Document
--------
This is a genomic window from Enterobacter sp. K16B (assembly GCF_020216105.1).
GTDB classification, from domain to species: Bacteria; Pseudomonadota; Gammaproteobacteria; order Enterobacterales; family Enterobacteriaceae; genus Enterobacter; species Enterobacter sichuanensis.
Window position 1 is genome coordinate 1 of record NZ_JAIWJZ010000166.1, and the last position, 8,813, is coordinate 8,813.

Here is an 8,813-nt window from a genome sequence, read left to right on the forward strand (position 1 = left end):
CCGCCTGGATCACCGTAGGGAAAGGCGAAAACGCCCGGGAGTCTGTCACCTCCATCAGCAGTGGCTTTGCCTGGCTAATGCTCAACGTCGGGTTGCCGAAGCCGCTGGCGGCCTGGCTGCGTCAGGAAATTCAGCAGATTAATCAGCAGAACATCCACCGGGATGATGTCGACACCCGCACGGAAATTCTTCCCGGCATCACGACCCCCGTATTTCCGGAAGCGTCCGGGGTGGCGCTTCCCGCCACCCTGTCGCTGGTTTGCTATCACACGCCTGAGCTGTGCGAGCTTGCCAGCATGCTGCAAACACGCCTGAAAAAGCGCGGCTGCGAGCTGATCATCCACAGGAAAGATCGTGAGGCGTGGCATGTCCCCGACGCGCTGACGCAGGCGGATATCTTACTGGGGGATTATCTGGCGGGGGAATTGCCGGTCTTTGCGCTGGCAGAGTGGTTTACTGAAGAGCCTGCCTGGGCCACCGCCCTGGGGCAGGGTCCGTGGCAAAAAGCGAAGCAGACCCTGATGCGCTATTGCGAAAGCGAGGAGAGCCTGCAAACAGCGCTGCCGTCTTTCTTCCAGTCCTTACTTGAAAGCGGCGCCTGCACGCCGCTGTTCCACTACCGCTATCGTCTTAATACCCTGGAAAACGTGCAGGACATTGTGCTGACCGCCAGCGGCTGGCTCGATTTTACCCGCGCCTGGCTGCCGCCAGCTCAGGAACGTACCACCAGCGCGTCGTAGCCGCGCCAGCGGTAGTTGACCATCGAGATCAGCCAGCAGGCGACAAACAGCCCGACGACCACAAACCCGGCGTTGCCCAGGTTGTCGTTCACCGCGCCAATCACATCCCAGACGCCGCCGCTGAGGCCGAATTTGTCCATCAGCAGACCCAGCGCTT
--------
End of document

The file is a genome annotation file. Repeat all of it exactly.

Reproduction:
This is a genomic window from Enterobacter sp. K16B (assembly GCF_020216105.1).
GTDB classification, from domain to species: Bacteria; Pseudomonadota; Gammaproteobacteria; order Enterobacterales; family Enterobacteriaceae; genus Enterobacter; species Enterobacter sichuanensis.
Window position 1 is genome coordinate 1 of record NZ_JAIWJZ010000166.1, and the last position, 8,813, is coordinate 8,813.

Here is an 8,813-nt window from a genome sequence, read left to right on the forward strand (position 1 = left end):
CCGCCTGGATCACCGTAGGGAAAGGCGAAAACGCCCGGGAGTCTGTCACCTCCATCAGCAGTGGCTTTGCCTGGCTAATGCTCAACGTCGGGTTGCCGAAGCCGCTGGCGGCCTGGCTGCGTCAGGAAATTCAGCAGATTAATCAGCAGAACATCCACCGGGATGATGTCGACACCCGCACGGAAATTCTTCCCGGCATCACGACCCCCGTATTTCCGGAAGCGTCCGGGGTGGCGCTTCCCGCCACCCTGTCGCTGGTTTGCTATCACACGCCTGAGCTGTGCGAGCTTGCCAGCATGCTGCAAACACGCCTGAAAAAGCGCGGCTGCGAGCTGATCATCCACAGGAAAGATCGTGAGGCGTGGCATGTCCCCGACGCGCTGACGCAGGCGGATATCTTACTGGGGGATTATCTGGCGGGGGAATTGCCGGTCTTTGCGCTGGCAGAGTGGTTTACTGAAGAGCCTGCCTGGGCCACCGCCCTGGGGCAGGGTCCGTGGCAAAAAGCGAAGCAGACCCTGATGCGCTATTGCGAAAGCGAGGAGAGCCTGCAAACAGCGCTGCCGTCTTTCTTCCAGTCCTTACTTGAAAGCGGCGCCTGCACGCCGCTGTTCCACTACCGCTATCGTCTTAATACCCTGGAAAACGTGCAGGACATTGTGCTGACCGCCAGCGGCTGGCTCGATTTTACCCGCGCCTGGCTGCCGCCAGCTCAGGAACGTACCACCAGCGCGTCGTAGCCGCGCCAGCGGTAGTTGACCATCGAGATCAGCCAGCAGGCGACAAACAGCCCGACGACCACAAACCCGGCGTTGCCCAGGTTGTCGTTCACCGCGCCAATCACATCCCAGACGCCGCCGCTGAGGCCGAATTTGTCCATCAGCAGACCCAGCGCTT